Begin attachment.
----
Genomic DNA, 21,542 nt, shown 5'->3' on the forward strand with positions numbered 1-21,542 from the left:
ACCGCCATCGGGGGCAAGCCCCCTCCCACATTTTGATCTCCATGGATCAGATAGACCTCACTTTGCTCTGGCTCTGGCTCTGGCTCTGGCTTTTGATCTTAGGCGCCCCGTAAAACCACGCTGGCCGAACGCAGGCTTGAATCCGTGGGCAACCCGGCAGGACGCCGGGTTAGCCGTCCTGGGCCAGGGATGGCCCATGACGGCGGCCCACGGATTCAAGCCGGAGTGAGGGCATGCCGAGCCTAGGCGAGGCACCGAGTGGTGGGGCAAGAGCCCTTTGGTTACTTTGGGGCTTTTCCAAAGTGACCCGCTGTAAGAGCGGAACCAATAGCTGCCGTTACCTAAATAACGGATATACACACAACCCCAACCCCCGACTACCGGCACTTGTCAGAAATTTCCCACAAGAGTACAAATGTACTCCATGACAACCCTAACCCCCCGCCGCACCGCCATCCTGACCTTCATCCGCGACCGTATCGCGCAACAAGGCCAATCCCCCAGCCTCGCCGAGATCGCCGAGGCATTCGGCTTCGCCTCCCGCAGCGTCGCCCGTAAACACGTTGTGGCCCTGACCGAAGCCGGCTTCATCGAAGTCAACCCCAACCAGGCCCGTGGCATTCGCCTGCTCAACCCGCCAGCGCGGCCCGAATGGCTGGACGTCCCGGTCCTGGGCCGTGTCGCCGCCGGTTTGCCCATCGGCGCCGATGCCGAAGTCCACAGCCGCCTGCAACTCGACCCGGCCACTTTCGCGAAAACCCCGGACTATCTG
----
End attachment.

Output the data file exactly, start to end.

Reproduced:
Genomic DNA, 21,542 nt, shown 5'->3' on the forward strand with positions numbered 1-21,542 from the left:
ACCGCCATCGGGGGCAAGCCCCCTCCCACATTTTGATCTCCATGGATCAGATAGACCTCACTTTGCTCTGGCTCTGGCTCTGGCTCTGGCTTTTGATCTTAGGCGCCCCGTAAAACCACGCTGGCCGAACGCAGGCTTGAATCCGTGGGCAACCCGGCAGGACGCCGGGTTAGCCGTCCTGGGCCAGGGATGGCCCATGACGGCGGCCCACGGATTCAAGCCGGAGTGAGGGCATGCCGAGCCTAGGCGAGGCACCGAGTGGTGGGGCAAGAGCCCTTTGGTTACTTTGGGGCTTTTCCAAAGTGACCCGCTGTAAGAGCGGAACCAATAGCTGCCGTTACCTAAATAACGGATATACACACAACCCCAACCCCCGACTACCGGCACTTGTCAGAAATTTCCCACAAGAGTACAAATGTACTCCATGACAACCCTAACCCCCCGCCGCACCGCCATCCTGACCTTCATCCGCGACCGTATCGCGCAACAAGGCCAATCCCCCAGCCTCGCCGAGATCGCCGAGGCATTCGGCTTCGCCTCCCGCAGCGTCGCCCGTAAACACGTTGTGGCCCTGACCGAAGCCGGCTTCATCGAAGTCAACCCCAACCAGGCCCGTGGCATTCGCCTGCTCAACCCGCCAGCGCGGCCCGAATGGCTGGACGTCCCGGTCCTGGGCCGTGTCGCCGCCGGTTTGCCCATCGGCGCCGATGCCGAAGTCCACAGCCGCCTGCAACTCGACCCGGCCACTTTCGCGAAAACCCCGGACTATCTG